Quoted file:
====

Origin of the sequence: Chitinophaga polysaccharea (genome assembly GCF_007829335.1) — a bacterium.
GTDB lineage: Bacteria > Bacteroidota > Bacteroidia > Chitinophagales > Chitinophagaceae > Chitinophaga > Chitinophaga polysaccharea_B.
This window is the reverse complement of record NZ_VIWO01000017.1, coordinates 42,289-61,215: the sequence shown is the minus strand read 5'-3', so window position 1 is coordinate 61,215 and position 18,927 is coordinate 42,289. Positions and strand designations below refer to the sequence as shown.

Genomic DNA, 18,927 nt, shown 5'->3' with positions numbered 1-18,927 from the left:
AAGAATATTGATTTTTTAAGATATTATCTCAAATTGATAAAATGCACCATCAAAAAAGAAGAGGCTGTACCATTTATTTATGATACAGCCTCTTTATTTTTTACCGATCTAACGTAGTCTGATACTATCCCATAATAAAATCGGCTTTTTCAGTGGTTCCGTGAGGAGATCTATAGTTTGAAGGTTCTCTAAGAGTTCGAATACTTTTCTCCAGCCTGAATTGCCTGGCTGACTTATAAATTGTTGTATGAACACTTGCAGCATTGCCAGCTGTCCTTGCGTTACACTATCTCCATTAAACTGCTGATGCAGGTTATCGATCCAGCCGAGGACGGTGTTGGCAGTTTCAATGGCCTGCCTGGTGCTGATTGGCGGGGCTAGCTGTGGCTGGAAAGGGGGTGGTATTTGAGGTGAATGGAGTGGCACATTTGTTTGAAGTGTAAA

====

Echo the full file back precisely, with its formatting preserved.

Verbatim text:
Origin of the sequence: Chitinophaga polysaccharea (genome assembly GCF_007829335.1) — a bacterium.
GTDB lineage: Bacteria > Bacteroidota > Bacteroidia > Chitinophagales > Chitinophagaceae > Chitinophaga > Chitinophaga polysaccharea_B.
This window is the reverse complement of record NZ_VIWO01000017.1, coordinates 42,289-61,215: the sequence shown is the minus strand read 5'-3', so window position 1 is coordinate 61,215 and position 18,927 is coordinate 42,289. Positions and strand designations below refer to the sequence as shown.

Genomic DNA, 18,927 nt, shown 5'->3' with positions numbered 1-18,927 from the left:
AAGAATATTGATTTTTTAAGATATTATCTCAAATTGATAAAATGCACCATCAAAAAAGAAGAGGCTGTACCATTTATTTATGATACAGCCTCTTTATTTTTTACCGATCTAACGTAGTCTGATACTATCCCATAATAAAATCGGCTTTTTCAGTGGTTCCGTGAGGAGATCTATAGTTTGAAGGTTCTCTAAGAGTTCGAATACTTTTCTCCAGCCTGAATTGCCTGGCTGACTTATAAATTGTTGTATGAACACTTGCAGCATTGCCAGCTGTCCTTGCGTTACACTATCTCCATTAAACTGCTGATGCAGGTTATCGATCCAGCCGAGGACGGTGTTGGCAGTTTCAATGGCCTGCCTGGTGCTGATTGGCGGGGCTAGCTGTGGCTGGAAAGGGGGTGGTATTTGAGGTGAATGGAGTGGCACATTTGTTTGAAGTGTAAA